Demonstrating the elusiveness of play, Moshenska juxtaposes conflicted assessments of its merits. He acknowledges a tradition of Christian vehemence against play, citing for example John Chrysostom’s declaration, “It is not God that grants to play, but the devil” (27). Moshenska balances this with a tradition of theological writings that valorized play, celebrating God’s playing.
Akin to the ambiguities and strong emotions surrounding play are ideas about the mysterious nature of children. Beneath the surface of characterizations that adults often impute upon children as naïve, innocent, and simplistic, Moshenska notes the fearful response of anxious adults when confronted with the idea of playing children: “The child is both a threat—the wild, untamed other in the heart of the household—and the form of otherness that seems (at least in theory) to be the easiest to tame” (101).
The book’s style fascinatingly transforms as it progresses. It begins with a standard academic approach (introducing topics, defining terms, setting out agendas), familiar to scholarly works. Yet it gradually loosens and meanders repetitively through philosophical explorations of ludic theory – a system of concepts pertaining to the nature of play It is easy to lose track of Moshenska’s arguments at certain points, which tend to be cumulative and nonlinear. The book ends with Moshenska ‘s playfully disturbing analysis of Children’s Games, the painting by Pieter Bruegel the Elder, in which the author , notes some of the troubling details of the children in the painting presenting “the tendency for the child at play to be seen as a kind of living mask, demonically other in the inaccessibility of its operations” (176). Finally, the book concludes with an evaluation of a charming, yet dark, scene in which children play with the corpse of a slain dragon in Edmund Spenser’s epic poem The Faerie Queene.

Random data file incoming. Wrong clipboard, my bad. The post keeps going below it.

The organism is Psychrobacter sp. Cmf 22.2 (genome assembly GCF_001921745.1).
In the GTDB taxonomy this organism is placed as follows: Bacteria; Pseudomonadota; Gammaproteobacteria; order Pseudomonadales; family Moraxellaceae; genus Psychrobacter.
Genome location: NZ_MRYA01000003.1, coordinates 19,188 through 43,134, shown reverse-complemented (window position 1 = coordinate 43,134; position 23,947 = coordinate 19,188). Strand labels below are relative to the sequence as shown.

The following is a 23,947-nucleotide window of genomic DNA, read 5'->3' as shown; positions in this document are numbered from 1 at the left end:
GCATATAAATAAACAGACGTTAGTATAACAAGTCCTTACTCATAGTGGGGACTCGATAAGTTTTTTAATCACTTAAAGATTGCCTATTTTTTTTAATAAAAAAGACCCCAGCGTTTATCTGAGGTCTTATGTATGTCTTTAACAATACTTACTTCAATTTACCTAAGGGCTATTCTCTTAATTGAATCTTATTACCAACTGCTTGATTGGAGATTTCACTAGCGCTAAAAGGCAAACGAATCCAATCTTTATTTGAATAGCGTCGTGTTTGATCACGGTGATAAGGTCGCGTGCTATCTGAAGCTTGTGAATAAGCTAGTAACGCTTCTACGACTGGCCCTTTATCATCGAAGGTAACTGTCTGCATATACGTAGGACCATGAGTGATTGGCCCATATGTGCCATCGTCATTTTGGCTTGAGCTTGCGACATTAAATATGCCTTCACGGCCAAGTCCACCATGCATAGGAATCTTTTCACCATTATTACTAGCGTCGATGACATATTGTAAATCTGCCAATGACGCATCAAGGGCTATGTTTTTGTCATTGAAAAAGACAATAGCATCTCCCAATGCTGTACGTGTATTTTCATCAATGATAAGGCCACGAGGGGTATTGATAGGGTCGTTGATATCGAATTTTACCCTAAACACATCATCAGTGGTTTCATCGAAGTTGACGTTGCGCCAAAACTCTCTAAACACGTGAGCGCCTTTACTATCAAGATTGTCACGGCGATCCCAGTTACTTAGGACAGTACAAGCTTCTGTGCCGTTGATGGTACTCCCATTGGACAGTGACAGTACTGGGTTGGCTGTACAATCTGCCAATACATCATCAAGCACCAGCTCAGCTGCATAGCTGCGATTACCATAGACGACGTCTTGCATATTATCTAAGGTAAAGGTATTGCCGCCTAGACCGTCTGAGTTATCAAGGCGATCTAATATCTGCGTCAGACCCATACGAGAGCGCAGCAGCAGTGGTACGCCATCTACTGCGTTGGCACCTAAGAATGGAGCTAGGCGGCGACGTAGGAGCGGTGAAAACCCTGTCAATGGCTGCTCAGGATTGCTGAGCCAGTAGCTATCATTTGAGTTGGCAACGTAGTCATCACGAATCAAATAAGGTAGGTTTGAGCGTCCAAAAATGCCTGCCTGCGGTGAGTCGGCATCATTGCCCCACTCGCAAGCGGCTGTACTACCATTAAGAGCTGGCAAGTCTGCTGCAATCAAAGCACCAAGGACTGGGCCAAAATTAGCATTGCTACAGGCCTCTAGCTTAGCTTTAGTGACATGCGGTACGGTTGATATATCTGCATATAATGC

The reasoning of this book has a hypnotic, spiraling effect. Consider for example Moshenska’s statement, “when Europeans imputed naïve belief to Africans, the only naïve belief truly present was their belief in this belief” (111). Not only is this statement informative and profound, but it is also playful. Unpacking ludic theory, Moshenska builds upon Hans-Georg Gadamer’s concept of play as “to-and-fro movement that is not tied to any goal that would bring it an end. . . . The movement of playing has no goal that brings it to an end; rather, it renews itself in constant repetition” (33). As one gets deeper into the mesmerizing reasoning of Moshenska’s book, it becomes increasingly clear that this book about play has become a display of the author playing with the concept of play.
Although Moshenska’s rhetorical method is unorthodox, it is brilliantly effective and true to its subject. The book is instructive without feeling instructive. Upon final reflection, the book could perhaps best be described as philosophical artwork. The absence of a bibliography is disappointing, especially for those interested in follow-up research inspired by the book. Nevertheless, the book is well researched (with sufficient notes), rich with insight, and satisfying.
Craig Evan Anderson is an independent scholar.Craig Evan AndersonDate Of Review:August 9, 2021